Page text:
Stoltzfus recall in court Thursday
Get to courtroom 5E at the Manatee County Judicial Center early Thursday.
In what some long-time Anna Maria residents claim is the most divisive issue ever in this quiet little city of about 1,800 residents, the future composition of the city commission and government could well be at stake beginning at 1:30 p.m. Aug. 12.
That’s when Manatee County Circuit Court Judge Edward Nicholas is scheduled to hear a motion by Commissioner Harry Stoltzfus to dismiss a recall petition against him.
Nicholas apparently anticipates plenty of testimony and legal maneuvering as he has scheduled the hearing to take place until 5 p.m.
A large number of Anna Maria residents are expected to be in the courtroom to hear the issue that has divided the city into two camps since the recall effort began to gather steam in early April.
The series of events that has led to the hearing began March 10, when consultant Michael Barfield of Sarasota made a public records request for all of Stoltzfus’ e-mails on his home computer pertaining to city business.
Among the more than 800 e-mails Stoltzfus submitted were e-mails indicating Stoltzfus would support and finance a lawsuit against the city, and had financial backers, but wanted his name kept out of the proceedings.
Other e-mails showed Stoltzfus favored bulldozing retail-office-residential projects on Pine Avenue already built by Pine Avenue Restoration LLC, along with some Pine Avenue residences.
Stoltzfus said in another e-mail that he looked at one PAR site plan for Pine Avenue and could “tell in 10 seconds” that it did not comply with the city’s comprehensive plan and land-development regulations.
Additionally, Stoltzfus wrote in his e-mails he wanted to fire city planner Alan Garrett and city attorney Jim Dye and “kick the ass” of Mayor Fran Barford, whom he also called a “donkey.”
Attorney Valerie Fernandez, representing Barfield, is also the legal counsel for PAR.
After the Stoltzfus e-mails were made public, resident Bob Carter formed the recall committee and gathered the required signatures for the first recall petition.
Once the first petition was accepted by Manatee County Supervisor of Elections Bob Sweat, Harrison filed a motion to dismiss the recall petition, claiming it was “not legally sufficient” to meet the Florida recall statute.
In its petition, the recall committee, among other allegations, claimed Stoltzfus had violated Florida’s Government-in-the-Sunshine Law, “made libelous and inflammatory remarks against city staff, citizens and professional consultants,” violated the requirements for a fair and impartial quasi-judicial proceeding, abused his authority, and sought to “bring financial harm to the city of Anna Maria by encouraging potentially harmful and expensive legal action against the city, while hiding his own involvement.”
In his motion to dismiss, Harrison said the recall petition was “so vague and ambiguous that it does not furnish (Stoltzfus) fair, reasonable and adequate notice of the charges alleged as grounds for recall.” Stoltzfus is “unable to frame an appropriate defensive statement” because of the vagueness of the charges, Harrison alleged.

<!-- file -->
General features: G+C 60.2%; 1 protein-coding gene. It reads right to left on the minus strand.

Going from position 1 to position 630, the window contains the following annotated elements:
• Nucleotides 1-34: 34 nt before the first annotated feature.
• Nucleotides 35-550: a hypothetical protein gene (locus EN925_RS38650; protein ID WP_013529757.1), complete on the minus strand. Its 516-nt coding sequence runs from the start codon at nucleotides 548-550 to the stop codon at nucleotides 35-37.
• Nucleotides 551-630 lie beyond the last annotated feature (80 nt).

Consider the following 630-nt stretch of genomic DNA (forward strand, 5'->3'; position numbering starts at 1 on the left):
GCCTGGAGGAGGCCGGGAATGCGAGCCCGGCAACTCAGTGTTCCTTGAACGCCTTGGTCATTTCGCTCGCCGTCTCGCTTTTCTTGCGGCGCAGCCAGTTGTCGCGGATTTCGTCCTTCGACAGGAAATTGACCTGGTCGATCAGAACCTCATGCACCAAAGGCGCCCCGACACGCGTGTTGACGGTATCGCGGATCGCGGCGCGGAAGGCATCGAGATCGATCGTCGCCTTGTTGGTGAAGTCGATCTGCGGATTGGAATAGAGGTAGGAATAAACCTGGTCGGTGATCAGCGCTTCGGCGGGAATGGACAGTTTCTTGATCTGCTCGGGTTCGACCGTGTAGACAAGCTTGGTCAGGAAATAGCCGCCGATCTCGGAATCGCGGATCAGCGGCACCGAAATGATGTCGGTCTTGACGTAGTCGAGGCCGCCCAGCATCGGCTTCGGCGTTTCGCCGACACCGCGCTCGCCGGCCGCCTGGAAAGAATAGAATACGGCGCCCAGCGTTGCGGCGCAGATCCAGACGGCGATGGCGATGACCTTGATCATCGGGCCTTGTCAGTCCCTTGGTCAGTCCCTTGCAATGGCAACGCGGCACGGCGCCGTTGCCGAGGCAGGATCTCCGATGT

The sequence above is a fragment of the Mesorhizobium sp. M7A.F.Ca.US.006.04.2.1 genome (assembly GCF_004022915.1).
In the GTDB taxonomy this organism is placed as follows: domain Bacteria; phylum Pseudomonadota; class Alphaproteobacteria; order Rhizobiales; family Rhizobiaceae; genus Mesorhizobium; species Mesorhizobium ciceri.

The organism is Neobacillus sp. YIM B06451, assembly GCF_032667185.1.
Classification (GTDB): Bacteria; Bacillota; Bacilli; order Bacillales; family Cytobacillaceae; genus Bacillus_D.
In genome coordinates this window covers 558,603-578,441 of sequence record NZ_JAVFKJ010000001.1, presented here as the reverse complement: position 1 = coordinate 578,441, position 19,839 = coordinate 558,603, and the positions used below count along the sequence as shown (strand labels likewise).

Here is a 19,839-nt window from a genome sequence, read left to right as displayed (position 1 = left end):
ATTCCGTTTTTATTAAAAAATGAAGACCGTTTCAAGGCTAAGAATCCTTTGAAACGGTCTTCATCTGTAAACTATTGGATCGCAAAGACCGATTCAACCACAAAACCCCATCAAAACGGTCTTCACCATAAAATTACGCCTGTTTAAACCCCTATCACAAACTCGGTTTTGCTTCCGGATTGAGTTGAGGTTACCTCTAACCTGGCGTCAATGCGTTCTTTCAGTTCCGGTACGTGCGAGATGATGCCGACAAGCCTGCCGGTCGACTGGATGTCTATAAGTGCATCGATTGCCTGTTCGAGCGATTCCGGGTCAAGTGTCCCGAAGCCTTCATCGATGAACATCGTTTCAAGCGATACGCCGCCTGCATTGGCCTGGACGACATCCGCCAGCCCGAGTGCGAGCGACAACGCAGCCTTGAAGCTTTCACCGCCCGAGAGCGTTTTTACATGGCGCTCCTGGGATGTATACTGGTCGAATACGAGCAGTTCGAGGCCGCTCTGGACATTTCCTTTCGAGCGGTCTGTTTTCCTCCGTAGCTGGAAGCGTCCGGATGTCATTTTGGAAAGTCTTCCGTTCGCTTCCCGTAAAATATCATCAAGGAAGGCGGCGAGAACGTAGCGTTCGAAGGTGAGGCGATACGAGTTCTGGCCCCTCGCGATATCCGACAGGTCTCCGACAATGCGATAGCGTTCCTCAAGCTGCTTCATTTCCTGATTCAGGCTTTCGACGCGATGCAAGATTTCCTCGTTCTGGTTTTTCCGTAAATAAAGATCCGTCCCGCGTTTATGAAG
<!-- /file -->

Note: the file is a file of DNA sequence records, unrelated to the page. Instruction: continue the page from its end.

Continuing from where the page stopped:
Harrison also said the charges of misfeasance and malfeasance were invalid.
Stoltzfus has denied any impropriety and has claimed he is only doing what he promised when he was elected to a commission seat in November 2009.
Chief Judge Lee Haworth of the 12th Circuit Court certified the second petition and ordered the recall election for Sept. 7. He also indicated to Nicholas to move promptly on the motion to dismiss.
If Nicholas denies Stoltzfus’ motion, the recall petition will be upheld and voting Sept. 7 will proceed as ordered — unless an appeal is filed. Any appeal could potentially delay the recall election.
Under Florida law, voting for a commissioner to complete the remainder of the recalled commissioner’s term is done at the same time and place as the recall vote.
Stoltzfus has qualified to run for the possible remainder of his term at the same time voters are deciding whether or not to remove him from office. He will share the balloting for his term with architect Gene Aubry, the only other candidate to qualify for the special election.
Aubry is running on a campaign of ending the conflict and divisiveness in Anna Maria, examining land-development regulations for necessary changes and ensuring the comp plan and LDRs do not conflict.
Stoltzfus has said he will not back down from his opinions on Pine Avenue parking, safety and the comp plan and LDRs.
If the recall election is held Sept. 7, the ballot will ask voters:
“Should Harry Stoltzfus be removed from the office of Anna Maria City Commissioner?”
Voters will fill in the circle next to either “Harry Stoltzfus should be removed from office,” or “Harry Stoltzfus should not be removed from office.”
Underneath the recall question, voters will be asked to select their choice for city commission, either Eugene E. Aubry or Harry Stoltzfus.
Voters will fill in the circle next to the candidate of their choice.
Even if the recall election is held, it may not end political tensions in Anna Maria.
The Nov. 2 general election has two mayoral candidates who appear to be fully on opposite sides of the political fence.
Mayor Fran Barford did not seek re-election and Mike Selby and Sandy Mattick have qualified to run for Barford’s vacated seat.
No candidates filed to run for the two commission seats up for election Nov. 2 and incumbents Jo Ann Mattick (mother of mayoral candidate Sandy Mattick) and Chuck Webb are automatically returned to office.